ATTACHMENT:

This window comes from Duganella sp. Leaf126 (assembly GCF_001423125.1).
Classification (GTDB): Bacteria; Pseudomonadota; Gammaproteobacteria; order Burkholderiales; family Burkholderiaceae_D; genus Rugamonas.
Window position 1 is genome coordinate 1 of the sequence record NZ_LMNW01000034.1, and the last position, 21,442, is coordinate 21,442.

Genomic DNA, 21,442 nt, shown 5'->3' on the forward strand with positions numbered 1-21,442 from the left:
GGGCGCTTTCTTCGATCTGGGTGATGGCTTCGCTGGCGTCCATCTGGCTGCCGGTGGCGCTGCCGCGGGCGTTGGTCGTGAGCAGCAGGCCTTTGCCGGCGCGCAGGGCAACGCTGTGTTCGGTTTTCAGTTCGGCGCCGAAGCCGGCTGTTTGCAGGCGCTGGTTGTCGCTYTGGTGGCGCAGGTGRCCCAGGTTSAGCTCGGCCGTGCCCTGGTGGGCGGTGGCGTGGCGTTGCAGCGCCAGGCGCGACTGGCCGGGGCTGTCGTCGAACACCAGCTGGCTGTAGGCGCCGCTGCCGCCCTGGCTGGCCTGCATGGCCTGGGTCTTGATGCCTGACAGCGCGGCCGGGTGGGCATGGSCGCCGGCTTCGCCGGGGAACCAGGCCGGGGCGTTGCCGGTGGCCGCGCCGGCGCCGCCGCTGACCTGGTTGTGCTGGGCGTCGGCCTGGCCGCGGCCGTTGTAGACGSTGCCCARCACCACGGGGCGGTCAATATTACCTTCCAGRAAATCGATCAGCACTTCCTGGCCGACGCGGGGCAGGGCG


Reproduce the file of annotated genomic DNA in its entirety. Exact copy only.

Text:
This window comes from Duganella sp. Leaf126 (assembly GCF_001423125.1).
Classification (GTDB): Bacteria; Pseudomonadota; Gammaproteobacteria; order Burkholderiales; family Burkholderiaceae_D; genus Rugamonas.
Window position 1 is genome coordinate 1 of the sequence record NZ_LMNW01000034.1, and the last position, 21,442, is coordinate 21,442.

Genomic DNA, 21,442 nt, shown 5'->3' on the forward strand with positions numbered 1-21,442 from the left:
GGGCGCTTTCTTCGATCTGGGTGATGGCTTCGCTGGCGTCCATCTGGCTGCCGGTGGCGCTGCCGCGGGCGTTGGTCGTGAGCAGCAGGCCTTTGCCGGCGCGCAGGGCAACGCTGTGTTCGGTTTTCAGTTCGGCGCCGAAGCCGGCTGTTTGCAGGCGCTGGTTGTCGCTYTGGTGGCGCAGGTGRCCCAGGTTSAGCTCGGCCGTGCCCTGGTGGGCGGTGGCGTGGCGTTGCAGCGCCAGGCGCGACTGGCCGGGGCTGTCGTCGAACACCAGCTGGCTGTAGGCGCCGCTGCCGCCCTGGCTGGCCTGCATGGCCTGGGTCTTGATGCCTGACAGCGCGGCCGGGTGGGCATGGSCGCCGGCTTCGCCGGGGAACCAGGCCGGGGCGTTGCCGGTGGCCGCGCCGGCGCCGCCGCTGACCTGGTTGTGCTGGGCGTCGGCCTGGCCGCGGCCGTTGTAGACGSTGCCCARCACCACGGGGCGGTCAATATTACCTTCCAGRAAATCGATCAGCACTTCCTGGCCGACGCGGGGCAGGGCG